In 2024, we commemorate the 50th anniversary of the death of Frank Martin (1890-1974). One of the foremost Swiss composers of the 20th century, Martin was a highly versatile and eclectic composer who spoke with an authentic personal voice that crossed the divide between conservative and avant-garde trends while subsuming French and German cultural traditions.
Fifty years after his death, what remains of Frank Martin? If we were to look only at the number of public performances of his works, we might be tempted to worry. But that would be to forget that today a musician’s popularity or standing can no longer be measured by concerts alone. The circulation of recordings, including those no longer available commercially, defies any attempt at tracing them, and the fervour we devote to a creator is in any case not a purely quantitative thing. In the specific case of Frank Martin, the recent release of a number of new disc interpretations of his works, which have also been very well received by the critics, clearly shows the persistence of ardour among both musicians and music lovers. This is a particularly pleasing sign, coming as it does from a country not renowned for giving Martin’s music wide coverage: the French magazine Diapason, whose authority and influence in the field of classical music is undeniable, has zealously and enthusiastically relayed most of Martin’s major discographic releases in recent years: ‘Diapasons d’or’ for the first complete recording of La Tempête (2011) and for the complete works for flute by Emmanuel Pahud (2012), five diapasons (the highest mark after the diapason d’or) for Le Conte de Cendrillon (2012), the Cello Concerto performed by Estelle Revaz (2021), the Violin Concerto by Svatlin Roussev (2021) and for the release of the old recording (1979) of the Requiem by Leif Segerstam (2022). The latter recording in particular proved important for at least three reasons: it was by a conductor with a well-established international reputation, it was coupled with Janacek’s Otcenás cantata, thus putting Frank Martin on the same footing as the great Moravian composer, and above all it rehabilitated a work which, even among our musician’s diehard fans, has rarely been considered one of his greatest achievements. In fact, without wishing to criticise the historic performance of the Requiem conducted by the composer himself a year before his death, it has to be said that Segerstam’s version surpasses it and gives this somewhat unloved work a breath of fresh air that compels us to reconsider its value: the Martin who expresses himself here truly appears to be in search of an ultimate style, more hieratic if not more symbolic, and with a particularly visionary tone.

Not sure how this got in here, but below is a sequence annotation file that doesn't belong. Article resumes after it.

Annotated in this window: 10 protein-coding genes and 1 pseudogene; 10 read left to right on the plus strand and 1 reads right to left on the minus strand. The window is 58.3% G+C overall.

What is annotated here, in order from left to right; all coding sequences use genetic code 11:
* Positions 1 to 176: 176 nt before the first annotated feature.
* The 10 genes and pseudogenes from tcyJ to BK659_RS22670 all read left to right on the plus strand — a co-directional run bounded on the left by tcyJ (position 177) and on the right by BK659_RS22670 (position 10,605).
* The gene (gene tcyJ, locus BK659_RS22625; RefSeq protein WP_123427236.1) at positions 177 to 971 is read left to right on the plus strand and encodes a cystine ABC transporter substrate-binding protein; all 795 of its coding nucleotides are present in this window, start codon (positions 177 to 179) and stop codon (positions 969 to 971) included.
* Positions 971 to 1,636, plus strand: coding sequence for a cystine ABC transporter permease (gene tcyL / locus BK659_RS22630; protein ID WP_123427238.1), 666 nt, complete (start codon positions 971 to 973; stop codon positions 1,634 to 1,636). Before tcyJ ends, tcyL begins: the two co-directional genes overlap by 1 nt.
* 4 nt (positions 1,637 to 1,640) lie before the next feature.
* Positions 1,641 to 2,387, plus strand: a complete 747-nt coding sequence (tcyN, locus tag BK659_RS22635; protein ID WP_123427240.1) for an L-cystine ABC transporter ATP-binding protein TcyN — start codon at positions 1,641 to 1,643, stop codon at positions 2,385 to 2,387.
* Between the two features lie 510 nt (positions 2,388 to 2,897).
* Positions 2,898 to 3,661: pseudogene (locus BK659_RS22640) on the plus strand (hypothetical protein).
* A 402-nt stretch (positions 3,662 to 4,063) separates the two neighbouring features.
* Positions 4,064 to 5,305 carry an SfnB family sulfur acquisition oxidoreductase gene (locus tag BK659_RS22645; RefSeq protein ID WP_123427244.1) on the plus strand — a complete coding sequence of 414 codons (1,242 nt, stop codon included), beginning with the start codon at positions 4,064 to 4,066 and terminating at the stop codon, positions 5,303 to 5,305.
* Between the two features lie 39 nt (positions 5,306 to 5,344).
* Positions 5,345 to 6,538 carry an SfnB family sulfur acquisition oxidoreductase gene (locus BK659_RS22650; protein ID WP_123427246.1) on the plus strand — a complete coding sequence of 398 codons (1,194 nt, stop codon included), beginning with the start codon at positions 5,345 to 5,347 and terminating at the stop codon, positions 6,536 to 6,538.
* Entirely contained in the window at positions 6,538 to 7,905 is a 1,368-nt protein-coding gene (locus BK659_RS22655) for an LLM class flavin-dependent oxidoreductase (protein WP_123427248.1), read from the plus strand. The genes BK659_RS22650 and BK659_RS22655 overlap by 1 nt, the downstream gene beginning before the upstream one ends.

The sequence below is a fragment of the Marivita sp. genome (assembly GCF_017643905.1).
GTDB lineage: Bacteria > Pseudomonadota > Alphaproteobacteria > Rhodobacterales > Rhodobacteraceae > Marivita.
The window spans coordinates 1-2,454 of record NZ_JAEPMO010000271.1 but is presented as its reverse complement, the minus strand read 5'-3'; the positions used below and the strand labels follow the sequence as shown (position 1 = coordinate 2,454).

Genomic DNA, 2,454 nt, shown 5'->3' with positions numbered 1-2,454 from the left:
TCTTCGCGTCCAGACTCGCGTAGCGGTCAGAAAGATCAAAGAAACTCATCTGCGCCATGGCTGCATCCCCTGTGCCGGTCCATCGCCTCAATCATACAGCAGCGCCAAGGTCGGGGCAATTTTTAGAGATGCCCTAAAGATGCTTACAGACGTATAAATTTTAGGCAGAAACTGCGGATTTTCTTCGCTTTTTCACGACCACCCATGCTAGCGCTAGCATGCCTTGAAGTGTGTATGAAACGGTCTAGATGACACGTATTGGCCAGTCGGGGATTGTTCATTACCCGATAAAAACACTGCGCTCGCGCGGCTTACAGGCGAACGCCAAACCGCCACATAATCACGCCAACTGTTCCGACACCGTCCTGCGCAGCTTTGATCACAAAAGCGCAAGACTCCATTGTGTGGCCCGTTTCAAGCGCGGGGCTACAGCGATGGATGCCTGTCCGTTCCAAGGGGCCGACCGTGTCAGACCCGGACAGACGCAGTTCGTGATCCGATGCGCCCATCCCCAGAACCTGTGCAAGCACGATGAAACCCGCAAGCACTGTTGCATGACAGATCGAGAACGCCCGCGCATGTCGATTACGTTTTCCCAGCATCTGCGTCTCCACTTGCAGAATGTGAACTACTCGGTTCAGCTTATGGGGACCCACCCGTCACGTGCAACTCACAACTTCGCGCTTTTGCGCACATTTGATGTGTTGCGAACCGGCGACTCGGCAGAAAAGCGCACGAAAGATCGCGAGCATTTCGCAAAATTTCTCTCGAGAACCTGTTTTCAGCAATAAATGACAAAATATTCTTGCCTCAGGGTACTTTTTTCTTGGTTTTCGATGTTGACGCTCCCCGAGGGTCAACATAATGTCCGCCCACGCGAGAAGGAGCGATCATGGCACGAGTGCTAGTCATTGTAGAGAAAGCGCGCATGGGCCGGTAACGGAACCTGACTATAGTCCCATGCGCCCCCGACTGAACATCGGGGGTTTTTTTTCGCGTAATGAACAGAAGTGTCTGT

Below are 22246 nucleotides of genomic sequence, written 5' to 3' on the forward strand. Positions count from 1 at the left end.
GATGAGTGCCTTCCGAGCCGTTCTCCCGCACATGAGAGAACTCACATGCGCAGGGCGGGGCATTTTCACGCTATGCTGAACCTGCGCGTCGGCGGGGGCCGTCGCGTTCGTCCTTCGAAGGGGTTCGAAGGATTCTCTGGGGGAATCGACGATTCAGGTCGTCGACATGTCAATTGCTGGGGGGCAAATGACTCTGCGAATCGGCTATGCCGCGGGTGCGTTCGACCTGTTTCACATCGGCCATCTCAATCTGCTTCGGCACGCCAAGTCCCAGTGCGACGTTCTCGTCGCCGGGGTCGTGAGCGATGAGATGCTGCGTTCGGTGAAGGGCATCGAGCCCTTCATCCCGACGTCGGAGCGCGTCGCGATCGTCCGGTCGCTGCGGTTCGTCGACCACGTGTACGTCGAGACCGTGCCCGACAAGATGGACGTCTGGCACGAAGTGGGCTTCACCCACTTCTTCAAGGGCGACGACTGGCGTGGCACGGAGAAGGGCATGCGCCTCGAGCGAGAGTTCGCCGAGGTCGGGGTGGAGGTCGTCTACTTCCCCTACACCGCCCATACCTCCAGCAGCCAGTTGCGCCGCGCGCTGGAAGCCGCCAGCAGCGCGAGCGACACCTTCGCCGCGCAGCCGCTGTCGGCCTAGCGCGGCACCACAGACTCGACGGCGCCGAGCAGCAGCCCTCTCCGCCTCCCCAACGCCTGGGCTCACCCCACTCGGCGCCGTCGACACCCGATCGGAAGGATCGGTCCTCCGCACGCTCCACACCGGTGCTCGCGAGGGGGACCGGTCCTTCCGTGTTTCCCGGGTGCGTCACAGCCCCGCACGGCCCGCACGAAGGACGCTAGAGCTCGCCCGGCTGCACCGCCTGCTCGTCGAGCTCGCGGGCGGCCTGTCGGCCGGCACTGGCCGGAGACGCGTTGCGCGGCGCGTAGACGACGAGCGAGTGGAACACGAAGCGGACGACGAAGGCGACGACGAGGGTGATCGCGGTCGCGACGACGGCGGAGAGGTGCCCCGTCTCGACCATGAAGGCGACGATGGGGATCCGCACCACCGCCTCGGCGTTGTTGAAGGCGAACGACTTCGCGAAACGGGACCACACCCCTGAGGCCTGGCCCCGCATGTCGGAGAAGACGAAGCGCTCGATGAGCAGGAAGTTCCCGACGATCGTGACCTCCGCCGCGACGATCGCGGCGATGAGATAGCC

If one wonders which are the favourites of Martin’s discography, it is probably the Messe à double chœur (Mass for Double Choir) that should be singled out: not only are its recordings numerous, but their quality is often first-rate; sung by some of the best chamber choirs in the world (English as well as Dutch and Swedish. It is undoubtedly one of the most popular works of religious music of the twentieth century. It is certainly regrettable that this early work (1926) tends to overshadow the spiritual masterpieces of maturity such as In Terra Pax (1945) and Golgotha (1948), but this does not mean that these latter works are impossible to find, and we have just heard of the Requiem‘s recent and unexpected revival. Moreover, the fact that the Frank Martin of the 1920s is less ‘personal’ than that of the 1940s is both obvious and somewhat misleading, since the diatonic purity of many of the ‘early Martin’ works gives his output from that period a particularly endearing timelessness. Classical rather than ‘neo-classical’, the style of the Martin of the 1920s can be found in his mature works whenever the need for simplicity was felt, in contrast to his writing which had become more chromatic and tense: thus Le Mystère de la Nativité, the Cello Concerto or the Polyptych (and even Golgotha) contain these protected oases, reconnecting us with a ‘young Martin’ who never completely disappeared.
Among the other pieces most often recorded is another from the first period: the Trio on Irish folk melodies (1925), whose variety of interpretations is highly significant; there is even a version interspersed with ‘stolen’ jazz effects by Jérôme Berney’s ensemble (2010), which underlines its rhythmic genius and highlights particularly well the originality of this piece, even unique in Martin’s output. The technical perfection of the performance by the Zurich chamber musicians on a Jecklin disc (1990), which also offered magnificent interpretations of the 1919 Piano Quintet, the ever-popular 1920 Pavane couleur du temps and the harsh 1936 String Trio (the only recording ever), is certainly to be preferred for this work, but that disc has unfortunately long been out of print, which is a great pity, because Martin’s chamber music has never before shone so brightly.
Fortunately, if some works are in decline, others reappear almost miraculously. In fact, despite the quality of Svetlin Roussev’s interpretation of the Violin Concerto, what might well give his disc its greatest value is the truly unknown 1920 Sketch for Orchestra that completes the programme. Here we are faced with a Frank Martin barely thirty years old who has just broken with the post-romanticism of his early works and gives us, with incredible freshness and verve, a piece that its modest title of Esquisse designates as a kind of improvisation and which, while it is in the tradition of what might be called the ‘national school of French-speaking Switzerland’ (there are allusions to Jaques-Dalcroze), it is already very characteristic of Frank Martin, with the lively nervousness, the abrupt rhythm and the poignant nostalgia that will remain his trademarks.